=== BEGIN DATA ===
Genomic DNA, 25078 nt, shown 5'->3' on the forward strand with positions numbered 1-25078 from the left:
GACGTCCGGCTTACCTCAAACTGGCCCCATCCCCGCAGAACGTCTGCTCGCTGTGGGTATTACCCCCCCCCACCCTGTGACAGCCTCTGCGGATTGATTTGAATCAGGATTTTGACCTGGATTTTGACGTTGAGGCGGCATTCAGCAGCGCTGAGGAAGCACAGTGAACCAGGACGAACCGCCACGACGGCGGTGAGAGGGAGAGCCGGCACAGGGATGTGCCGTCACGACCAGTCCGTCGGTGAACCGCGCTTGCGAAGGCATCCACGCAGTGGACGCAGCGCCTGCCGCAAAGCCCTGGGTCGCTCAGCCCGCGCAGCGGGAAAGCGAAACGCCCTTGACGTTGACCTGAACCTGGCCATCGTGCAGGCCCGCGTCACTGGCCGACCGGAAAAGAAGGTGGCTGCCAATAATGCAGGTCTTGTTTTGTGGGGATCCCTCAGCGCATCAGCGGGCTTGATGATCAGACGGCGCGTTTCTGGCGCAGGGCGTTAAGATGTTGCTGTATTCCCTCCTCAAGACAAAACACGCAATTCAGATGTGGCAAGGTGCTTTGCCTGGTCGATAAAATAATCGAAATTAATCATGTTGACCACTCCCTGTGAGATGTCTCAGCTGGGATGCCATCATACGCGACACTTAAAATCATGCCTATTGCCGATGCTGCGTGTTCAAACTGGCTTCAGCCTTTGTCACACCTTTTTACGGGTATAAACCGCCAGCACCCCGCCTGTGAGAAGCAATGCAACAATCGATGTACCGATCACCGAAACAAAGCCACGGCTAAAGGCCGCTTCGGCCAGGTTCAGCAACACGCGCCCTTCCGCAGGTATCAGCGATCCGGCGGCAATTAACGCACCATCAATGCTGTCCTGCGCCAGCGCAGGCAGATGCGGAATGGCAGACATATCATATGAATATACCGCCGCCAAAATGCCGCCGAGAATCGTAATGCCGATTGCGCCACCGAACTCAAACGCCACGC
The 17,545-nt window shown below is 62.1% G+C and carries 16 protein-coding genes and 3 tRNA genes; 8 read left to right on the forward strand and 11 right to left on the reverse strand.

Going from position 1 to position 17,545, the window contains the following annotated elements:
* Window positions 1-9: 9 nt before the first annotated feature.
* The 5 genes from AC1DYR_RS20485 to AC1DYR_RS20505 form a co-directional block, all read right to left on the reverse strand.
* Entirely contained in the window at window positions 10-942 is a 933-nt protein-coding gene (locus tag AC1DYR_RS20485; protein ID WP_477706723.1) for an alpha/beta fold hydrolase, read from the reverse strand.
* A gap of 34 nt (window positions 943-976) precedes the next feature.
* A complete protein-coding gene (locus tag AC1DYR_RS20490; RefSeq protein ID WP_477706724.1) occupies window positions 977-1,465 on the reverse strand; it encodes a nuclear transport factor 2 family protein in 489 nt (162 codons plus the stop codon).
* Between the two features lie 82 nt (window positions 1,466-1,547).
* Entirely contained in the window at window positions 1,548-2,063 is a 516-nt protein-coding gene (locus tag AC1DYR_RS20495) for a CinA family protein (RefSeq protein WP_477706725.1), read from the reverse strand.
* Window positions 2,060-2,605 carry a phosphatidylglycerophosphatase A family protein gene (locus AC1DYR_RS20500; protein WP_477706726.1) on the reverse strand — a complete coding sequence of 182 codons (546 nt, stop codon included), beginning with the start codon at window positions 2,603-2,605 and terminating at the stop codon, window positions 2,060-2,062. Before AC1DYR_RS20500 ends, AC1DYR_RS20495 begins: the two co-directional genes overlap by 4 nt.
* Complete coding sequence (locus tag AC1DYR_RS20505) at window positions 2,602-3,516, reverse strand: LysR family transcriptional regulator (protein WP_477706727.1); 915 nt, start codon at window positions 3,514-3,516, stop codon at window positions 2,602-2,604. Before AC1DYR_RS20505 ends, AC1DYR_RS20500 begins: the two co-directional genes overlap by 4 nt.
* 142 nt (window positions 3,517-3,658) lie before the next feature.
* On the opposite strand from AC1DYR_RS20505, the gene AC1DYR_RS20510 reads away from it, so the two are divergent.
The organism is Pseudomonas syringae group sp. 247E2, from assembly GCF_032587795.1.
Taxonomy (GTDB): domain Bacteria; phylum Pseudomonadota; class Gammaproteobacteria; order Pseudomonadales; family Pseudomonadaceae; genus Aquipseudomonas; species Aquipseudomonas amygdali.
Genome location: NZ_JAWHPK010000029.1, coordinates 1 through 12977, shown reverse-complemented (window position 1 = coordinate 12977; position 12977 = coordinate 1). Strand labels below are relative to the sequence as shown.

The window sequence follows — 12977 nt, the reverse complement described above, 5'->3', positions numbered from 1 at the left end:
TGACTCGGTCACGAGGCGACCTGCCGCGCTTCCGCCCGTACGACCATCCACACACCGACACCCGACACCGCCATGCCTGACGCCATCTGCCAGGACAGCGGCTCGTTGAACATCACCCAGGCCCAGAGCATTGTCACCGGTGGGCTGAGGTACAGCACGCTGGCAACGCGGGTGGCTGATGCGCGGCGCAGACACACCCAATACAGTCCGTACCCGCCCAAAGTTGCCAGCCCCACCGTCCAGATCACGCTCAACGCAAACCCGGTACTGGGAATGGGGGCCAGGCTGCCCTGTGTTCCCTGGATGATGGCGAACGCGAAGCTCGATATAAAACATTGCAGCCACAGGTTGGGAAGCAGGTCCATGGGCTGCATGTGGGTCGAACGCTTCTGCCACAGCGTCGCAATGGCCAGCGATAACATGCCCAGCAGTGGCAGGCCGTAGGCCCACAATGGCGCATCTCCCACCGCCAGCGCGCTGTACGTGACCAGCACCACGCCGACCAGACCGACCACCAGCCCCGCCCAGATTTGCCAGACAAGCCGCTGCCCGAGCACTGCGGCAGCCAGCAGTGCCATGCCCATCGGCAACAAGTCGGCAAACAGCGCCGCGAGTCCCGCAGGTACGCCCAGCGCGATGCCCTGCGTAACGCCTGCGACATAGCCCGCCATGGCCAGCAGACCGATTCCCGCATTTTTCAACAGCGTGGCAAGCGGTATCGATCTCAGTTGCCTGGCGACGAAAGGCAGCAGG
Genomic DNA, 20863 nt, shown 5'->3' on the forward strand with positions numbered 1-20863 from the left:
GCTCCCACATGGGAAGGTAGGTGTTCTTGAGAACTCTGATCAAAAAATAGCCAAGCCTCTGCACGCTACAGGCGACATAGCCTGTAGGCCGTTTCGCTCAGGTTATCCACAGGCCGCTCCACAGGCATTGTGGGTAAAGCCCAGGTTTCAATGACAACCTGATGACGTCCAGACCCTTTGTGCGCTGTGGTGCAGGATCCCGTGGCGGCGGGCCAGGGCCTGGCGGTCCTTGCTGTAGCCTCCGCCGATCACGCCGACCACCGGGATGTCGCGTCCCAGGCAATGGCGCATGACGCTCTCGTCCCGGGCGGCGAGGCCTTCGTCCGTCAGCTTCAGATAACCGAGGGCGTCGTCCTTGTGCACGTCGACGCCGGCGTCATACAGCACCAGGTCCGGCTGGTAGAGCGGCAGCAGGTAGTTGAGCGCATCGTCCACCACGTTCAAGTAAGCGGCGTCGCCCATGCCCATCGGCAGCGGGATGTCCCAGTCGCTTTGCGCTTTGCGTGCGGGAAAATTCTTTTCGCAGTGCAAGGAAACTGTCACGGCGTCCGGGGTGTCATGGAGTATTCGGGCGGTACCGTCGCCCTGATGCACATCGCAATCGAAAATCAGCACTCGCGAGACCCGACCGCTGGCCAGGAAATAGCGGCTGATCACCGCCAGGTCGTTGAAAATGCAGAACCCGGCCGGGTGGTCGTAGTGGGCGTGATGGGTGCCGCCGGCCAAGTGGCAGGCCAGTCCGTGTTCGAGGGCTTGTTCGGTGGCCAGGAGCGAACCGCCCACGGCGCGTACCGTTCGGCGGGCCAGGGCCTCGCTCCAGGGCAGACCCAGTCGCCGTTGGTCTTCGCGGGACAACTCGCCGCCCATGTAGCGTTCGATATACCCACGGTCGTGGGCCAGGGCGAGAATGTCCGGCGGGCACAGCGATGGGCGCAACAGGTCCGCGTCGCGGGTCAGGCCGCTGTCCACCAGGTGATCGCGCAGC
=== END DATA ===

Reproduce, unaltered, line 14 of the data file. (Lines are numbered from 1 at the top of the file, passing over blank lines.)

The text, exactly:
* 142 nt (window positions 3,517-3,658) lie before the next feature.